December 14th 2014 (B) Third Sunday of Advent
A. The bible as Guide in Life and Liturgy (Sunday Readings)
B. Reflection & Dialogue: Joy of Christian believing, and loathing on its rejection
A. The Bible as Guide in Life and Liturgy (Sunday Readings)
This third Sunday in Advent has been traditionally known in the Latin liturgy as Gaudete Sunday, from the opening word of the entrance antiphon Gaudete¸”Rejoice”, from the letter to the Philippians 4:4-7, a text given in full in the earlier Latin liturgy and still used in part in the present entrance antiphon, and still as reading two in year 3 of the present lectionary. The text of Philippians 4:4-7 is as follows: “Rejoice in the Lord always; again I will say, Rejoice. Let your gentleness be known to everyone. The Lord is near. Do not worry about anything, but in everything by prayer and supplication with thanksgiving let your requests be made known to God. And the peace of God, which surpasses all understanding, will guard your hearts and your minds in Christ Jesus.” Paul expresses the same sentiments in his very first letter, written to the Thessalonians, given as today’s second reading: “Rejoice always; pray without ceasing”.
First Reading (Isaiah 61:1-2, 10-11). I exult for joy in the Lord.There are two parts in this reading, separated from one another in their original setting in the Book of Isaiah. In the first part the prophetic writer as God’s messenger is speaking, announcing that he has a message from God and that he has been anointed by God for this mission. This mission is to proclaim the good news to the poor, to bind up hearts that are broken, to proclaim liberty to captives and to those in prison, and to proclaim a year of favour from the Lord.
It is clear from the verses that follow this first part in the Bible that the messenger is speaking to Zion, to Jerusalem, and to the devastated cities of Judah. In the second part of today’s reading the prophetic messenger is speaking as representing Zion, or the people itself. Zion or the people reply as if the promises had already been fulfilled, as if wrapped in the garments of salvation and exulting for joy, like a bridegroom or a bride. A new spring, a new age, is seen as about to begin. Just as the earth brings forth vegetation, so is the Lord about to make this new age of integrity and praise to spring up. The entire reply to God’s intervention is one of joy, exultation and praise.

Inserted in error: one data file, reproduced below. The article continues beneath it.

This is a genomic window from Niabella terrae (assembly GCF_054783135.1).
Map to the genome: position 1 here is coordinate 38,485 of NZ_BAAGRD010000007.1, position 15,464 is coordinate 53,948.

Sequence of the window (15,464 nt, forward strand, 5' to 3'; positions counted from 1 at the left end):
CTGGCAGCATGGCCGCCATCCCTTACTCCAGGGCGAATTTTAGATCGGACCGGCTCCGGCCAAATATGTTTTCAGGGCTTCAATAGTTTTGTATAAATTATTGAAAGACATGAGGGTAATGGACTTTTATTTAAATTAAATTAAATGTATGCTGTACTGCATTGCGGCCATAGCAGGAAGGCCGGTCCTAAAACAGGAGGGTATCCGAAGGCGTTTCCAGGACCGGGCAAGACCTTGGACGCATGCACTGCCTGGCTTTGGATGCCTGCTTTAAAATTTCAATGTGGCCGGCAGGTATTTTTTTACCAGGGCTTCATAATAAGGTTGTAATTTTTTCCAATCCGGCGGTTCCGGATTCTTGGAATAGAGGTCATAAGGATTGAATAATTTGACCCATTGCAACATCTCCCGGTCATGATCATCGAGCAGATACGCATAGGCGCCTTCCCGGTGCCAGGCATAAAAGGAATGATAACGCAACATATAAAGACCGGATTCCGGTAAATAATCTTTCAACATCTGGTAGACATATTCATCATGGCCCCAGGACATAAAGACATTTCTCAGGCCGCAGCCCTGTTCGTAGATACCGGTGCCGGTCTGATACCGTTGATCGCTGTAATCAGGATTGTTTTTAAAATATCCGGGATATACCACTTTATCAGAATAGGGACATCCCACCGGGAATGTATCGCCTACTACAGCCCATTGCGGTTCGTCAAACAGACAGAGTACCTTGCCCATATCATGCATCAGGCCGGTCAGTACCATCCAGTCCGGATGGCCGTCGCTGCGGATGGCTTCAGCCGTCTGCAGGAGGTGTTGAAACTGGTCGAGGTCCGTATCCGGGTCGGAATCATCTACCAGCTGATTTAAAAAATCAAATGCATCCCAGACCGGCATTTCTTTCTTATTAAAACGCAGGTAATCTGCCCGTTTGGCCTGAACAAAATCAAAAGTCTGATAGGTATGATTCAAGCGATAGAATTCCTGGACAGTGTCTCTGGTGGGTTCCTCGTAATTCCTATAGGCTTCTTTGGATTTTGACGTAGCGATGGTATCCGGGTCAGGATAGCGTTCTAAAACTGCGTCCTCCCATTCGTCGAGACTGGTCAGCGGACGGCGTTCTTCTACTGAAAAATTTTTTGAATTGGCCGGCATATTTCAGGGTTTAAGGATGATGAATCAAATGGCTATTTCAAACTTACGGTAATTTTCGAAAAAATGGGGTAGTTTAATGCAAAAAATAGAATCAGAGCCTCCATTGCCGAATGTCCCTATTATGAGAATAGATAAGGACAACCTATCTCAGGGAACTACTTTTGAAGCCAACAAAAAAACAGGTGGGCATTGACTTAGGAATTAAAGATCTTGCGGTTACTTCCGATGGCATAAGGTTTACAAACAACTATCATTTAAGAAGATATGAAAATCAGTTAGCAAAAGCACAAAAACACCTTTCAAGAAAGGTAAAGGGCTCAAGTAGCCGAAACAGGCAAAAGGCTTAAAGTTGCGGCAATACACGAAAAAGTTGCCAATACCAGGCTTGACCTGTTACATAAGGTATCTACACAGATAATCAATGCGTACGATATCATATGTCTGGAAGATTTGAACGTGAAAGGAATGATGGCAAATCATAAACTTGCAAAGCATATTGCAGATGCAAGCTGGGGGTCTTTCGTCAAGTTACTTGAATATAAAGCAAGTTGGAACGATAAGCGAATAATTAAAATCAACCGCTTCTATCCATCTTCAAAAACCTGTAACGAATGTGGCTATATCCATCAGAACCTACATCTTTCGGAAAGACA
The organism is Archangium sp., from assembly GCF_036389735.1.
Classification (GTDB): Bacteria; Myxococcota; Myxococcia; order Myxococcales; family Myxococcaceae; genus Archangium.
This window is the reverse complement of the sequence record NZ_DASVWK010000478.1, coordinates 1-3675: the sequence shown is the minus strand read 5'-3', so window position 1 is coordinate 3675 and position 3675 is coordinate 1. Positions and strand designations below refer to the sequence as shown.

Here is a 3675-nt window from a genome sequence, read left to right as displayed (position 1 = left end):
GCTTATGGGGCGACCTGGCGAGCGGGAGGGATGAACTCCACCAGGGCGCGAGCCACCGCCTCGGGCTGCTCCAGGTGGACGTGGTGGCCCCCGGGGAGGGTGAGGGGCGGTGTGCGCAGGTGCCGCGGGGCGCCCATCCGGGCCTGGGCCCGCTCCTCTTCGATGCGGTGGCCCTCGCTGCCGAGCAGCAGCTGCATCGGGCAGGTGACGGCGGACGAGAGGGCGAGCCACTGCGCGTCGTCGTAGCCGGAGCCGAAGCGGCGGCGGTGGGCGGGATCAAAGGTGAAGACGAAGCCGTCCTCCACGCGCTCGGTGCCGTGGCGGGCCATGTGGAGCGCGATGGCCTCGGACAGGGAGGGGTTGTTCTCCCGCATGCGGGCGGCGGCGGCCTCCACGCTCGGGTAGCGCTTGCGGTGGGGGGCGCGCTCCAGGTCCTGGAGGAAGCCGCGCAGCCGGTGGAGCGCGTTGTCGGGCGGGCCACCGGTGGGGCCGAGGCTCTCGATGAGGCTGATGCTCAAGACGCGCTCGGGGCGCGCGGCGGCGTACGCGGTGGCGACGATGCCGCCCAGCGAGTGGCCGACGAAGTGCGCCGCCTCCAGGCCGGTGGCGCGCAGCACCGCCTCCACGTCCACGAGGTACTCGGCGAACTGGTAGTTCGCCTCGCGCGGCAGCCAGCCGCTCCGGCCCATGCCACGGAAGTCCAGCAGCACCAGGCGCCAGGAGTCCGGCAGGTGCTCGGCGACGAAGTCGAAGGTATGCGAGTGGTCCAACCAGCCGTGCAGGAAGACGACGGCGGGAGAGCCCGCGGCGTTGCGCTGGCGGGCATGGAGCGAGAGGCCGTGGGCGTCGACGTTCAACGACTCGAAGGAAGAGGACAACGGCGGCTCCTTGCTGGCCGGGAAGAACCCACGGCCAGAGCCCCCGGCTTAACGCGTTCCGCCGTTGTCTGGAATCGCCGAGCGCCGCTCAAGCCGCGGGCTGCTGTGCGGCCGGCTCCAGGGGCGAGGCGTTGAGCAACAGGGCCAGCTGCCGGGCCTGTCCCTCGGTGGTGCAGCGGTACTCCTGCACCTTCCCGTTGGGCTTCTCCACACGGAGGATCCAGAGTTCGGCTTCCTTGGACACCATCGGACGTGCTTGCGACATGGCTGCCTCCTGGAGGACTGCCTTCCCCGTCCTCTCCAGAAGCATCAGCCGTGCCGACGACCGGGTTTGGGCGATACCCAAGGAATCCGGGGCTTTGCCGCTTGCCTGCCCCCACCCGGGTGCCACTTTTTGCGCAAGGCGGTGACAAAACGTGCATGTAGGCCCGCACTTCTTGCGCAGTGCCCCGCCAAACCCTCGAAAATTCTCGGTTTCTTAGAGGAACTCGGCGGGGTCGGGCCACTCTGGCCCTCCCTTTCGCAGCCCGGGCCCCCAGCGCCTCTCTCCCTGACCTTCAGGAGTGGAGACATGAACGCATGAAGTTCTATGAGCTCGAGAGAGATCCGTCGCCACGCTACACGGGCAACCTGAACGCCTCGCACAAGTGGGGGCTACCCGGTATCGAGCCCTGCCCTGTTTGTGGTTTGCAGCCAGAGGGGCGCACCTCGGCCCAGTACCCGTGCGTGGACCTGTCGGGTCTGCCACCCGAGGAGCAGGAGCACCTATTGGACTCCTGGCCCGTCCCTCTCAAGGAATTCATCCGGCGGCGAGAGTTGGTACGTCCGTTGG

The two parts of the reading are entirely in keeping with the theme of this Sunday’s liturgy which is one of joy. We may now pass to a consideration of the full chapter 61 of Isaiah from which these readings are taken, situating it in its original context in the Bible and in its probable historical setting. With regards to the contents of chapter 61, they are as follows: an anointed person (probably a prophet) announces his mission to bring good news to marginalized groups, a day (year) of favour, a day of vengeance (vindication) for Zion (Jerusalem, God’s people) after the disasters suffered (by destruction at home, the exile (verses 1-3). There is a promise that they (the returned exiles?) will rebuild the ruins, aided by foreign (pagan) nations (4-5); they will be a priestly people (6), their fortunes reversed, in joy, with an everlasting covenant with God, and revered among the nations (7-9). In verses 10-11 a speaker (probably still the prophet) rejoices (partly representing Zion) in this changed fortunes, when the Lord makes saving justice and praise to flourish in the sight of all nations.
It is generally accepted that chapters 60-62 of the Book of Isaiah are by the same author. They are part of “Third Isaiah” (Isaiah 56-66), a collection of poems, mainly from the post-exilic period (and Palestine), but dependent on Second Isaiah, this chapter 61 particularly so, a passage sometimes regarded as the Fifth Servant Song. The immediate post-exilic period (539-450 BC or so) was one of which we know relatively little. It was one making for confusion in religion and lack of hope: Jerusalem in ruins, two forms of Jewish population – those left behind, never in exile, with older ways of thought and religious practice and the new arrivals from Babylon with a new vision and plan for the future. In Isaiah 61 the prophet is not presenting a programme for social renewal, but rather a vision of the future in the spirit of Second Isaiah, of what God would wish his people to be, and the joy arising from belief in the fulfilment of this.
It was a vision that would continue to inspire later generations. We have a later influence of Isaiah chapter 61 in a text from Qumran, the Dead Sea Scrolls, written about 120 BC, a text sometimes called “A Messianic Apocalyptic”, making explicit mention of God’s Messiah. It says that the heavens and the earth will listen to His (God’s) Messiah. The Lord will consider the pious and call the righteous by name. He liberates the captives, restores sight to the blind. And the Lord will accomplish glorious things; he, that is, the Lord, will heal the wounded, and revive the dead and bring good news to the poor.